The police call box, or callbox, is a metal box containing a special-purpose direct line telephone or other telecommunications device. Before the introduction of two-way radios, some police agencies installed call boxes at various street locations as a way for beat officers to report to their dispatch office.
In 1852, Dr. William Channing and Moses G. Farmer developed the first practical fire alarm system, utilizing the telegraph system. Two years later, they applied for a patent for their “Electromagnetic Fire Alarm Telegraph for Cities.”
In 1855, John Gamewell of South Carolina, purchased regional rights to market the fire alarm telegraph. He obtained the patents and full rights to the system in 1859.
During the Civil War, the government seized the patents. John F. Kennard subsequently bought the patents and returned them to Gamewell.
In 1867 the two men formed a partnership, Kennard and Co., to manufacture the alarm systems. The Gamewell Fire Alarm Telegraph Co. was established in 1879.
Gamewell call box systems were installed in 250 cities by 1886, growing to 500 cities by 1890. A new factory was opened in Newton Upper Falls, Massachusetts. By 1910, Gamewell had gained a 95% market share.
Today the company is called Gamewell-FCI (Fire Control Instruments), and is owned by Honeywell Automation and Control Solutions. They develop self-programming, networked, and sophisticated voice evacuation systems.
The main character in three of my novels, all of them about to be released — Shades of Blue, 459-Framed in Red, The Purple Hand — and the forthcoming He Blew Blue Jazz, LAPD cop Mike Montego, drives a sweet Chevy Cameo Carrier. Here’s some background on one of the blue bow-tie’s most interesting vehicles.
Boasting V-8 power, automatic transmission, two-tone paint, and deluxe interior, the 1955 Chevrolet Cameo shortened the distance between car and truck. Although not a big seller, it set the stage for other stylish trucks – Ford’s Styleside, Dodge’s Sweptside, and Chevy’s own Fleetside quickly followed suit.
Stylist Chuck Jordan, later to become GM Vice-President of Design, had originally envisioned a one-piece cab-bed bodied pickup, but engineers were concerned over the sheet metal distorting due to torsion-stress on the frame. It was decided that the clean look could still be achieved with a conventional cab/bed combination. Fiberglass panels were added to Chevy’s existing steel cargo-box, saving the expense of the tooling process required for steel panels. This also allowed the truck to be brought into production quicker. Besides, fiberglass was convenient; Chevrolet had recently given Molded Fiberglass Products Company a $4 million contract to manufacture Corvette bodies.
The tailgate of the Cameo also used a fiberglass outer panel, with latches mounted inside and supported by retractable cables. The middle of the rear bumper hinged downward, accessing the hidden spare tire compartment. Unique chrome-plated taillights capped off the clean, uncluttered bed.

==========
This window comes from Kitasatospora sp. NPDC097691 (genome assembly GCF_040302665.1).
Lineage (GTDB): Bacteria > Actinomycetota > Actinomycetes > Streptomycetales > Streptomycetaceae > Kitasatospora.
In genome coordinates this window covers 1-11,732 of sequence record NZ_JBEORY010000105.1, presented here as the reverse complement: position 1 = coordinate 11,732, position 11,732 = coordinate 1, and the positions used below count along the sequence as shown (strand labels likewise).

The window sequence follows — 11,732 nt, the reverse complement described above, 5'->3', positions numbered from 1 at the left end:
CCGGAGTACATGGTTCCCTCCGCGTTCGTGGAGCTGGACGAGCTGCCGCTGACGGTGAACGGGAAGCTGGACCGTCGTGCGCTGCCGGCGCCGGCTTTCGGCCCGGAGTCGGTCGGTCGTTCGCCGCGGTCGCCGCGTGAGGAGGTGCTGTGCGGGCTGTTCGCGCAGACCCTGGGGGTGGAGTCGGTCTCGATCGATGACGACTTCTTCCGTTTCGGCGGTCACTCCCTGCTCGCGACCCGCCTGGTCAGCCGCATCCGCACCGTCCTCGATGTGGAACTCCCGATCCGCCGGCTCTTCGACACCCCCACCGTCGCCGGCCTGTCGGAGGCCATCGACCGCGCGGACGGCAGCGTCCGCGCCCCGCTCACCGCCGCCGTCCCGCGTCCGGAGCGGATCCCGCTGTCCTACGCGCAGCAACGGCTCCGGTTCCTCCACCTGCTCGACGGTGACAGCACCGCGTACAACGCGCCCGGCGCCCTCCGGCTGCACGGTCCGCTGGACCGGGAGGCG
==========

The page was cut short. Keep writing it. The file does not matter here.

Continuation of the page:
1955 Chevy Cameo
The smooth-sided bed of the 3124 series Cameo seemed to perfectly complement Chevy’s new Task Force Series line of trucks. Its 114-inch wheelbase carried a 6.5-foot-long cargo bed, which shared the same 5,000 pound G.V.W. as the 3100 and 3200 series half-ton trucks. Base motor was the durable 235-cid six-cylinder, with Chevy’s new 265-cid V-8 optional. Five transmissions, including an automatic, were available. Chrome bumpers, chrome grille, and full wheel covers, optional on other models, were standard on the Cameo.
All first-year Cameos were painted two-tone white and red. Inside, the upholstery was also two-tone, and came with arm rests, dual sun-visors, a cigarette lighter, chrome interior door knobs, and a large wrap-around rear window. Priced 30% higher than their standard half-ton truck, Chevrolet sold 5,220 Cameos in 1955.
1956 Chevy Cameo
With the exception of a few minor trim items, 1956 Chevrolet trucks remained the same as 1955 models. Despite low production numbers, the Cameo was carried over, now offered in several two-tone paint schemes. Base price was $2,150, while a standard half-ton pickup listed at $1,670. Cameo truck production for 1956 was 1,452.
1957 Chevy Cameo
Along with Chevy’s other pickup models, the Cameo received a new grille in 1957. V-8 engine displacement increased to 283 cubic-inches, with power output at 185-bhp. Cameo production rose to 2,244 units.
1958 Cameo Carrier
Industry-wide adoption of quad headlights, along with a larger front grille, were highlights of the 1958 re-design for all Chevrolet trucks. Ford’s Styleside pickup, introduced in 1957, had smooth outer bed-walls and sold for much less than the Cameo. Chevrolet countered with their new Fleetside, with an all-steel cargo-box larger than the Cameo’s. With just 1,405 produced for the year, Cameo production stopped in early 1958.
NOTE: Mike Montego’s pickup truck is white with red trim. The interior is red-and-white, tuck-and-rolled Naugahyde, a customized look.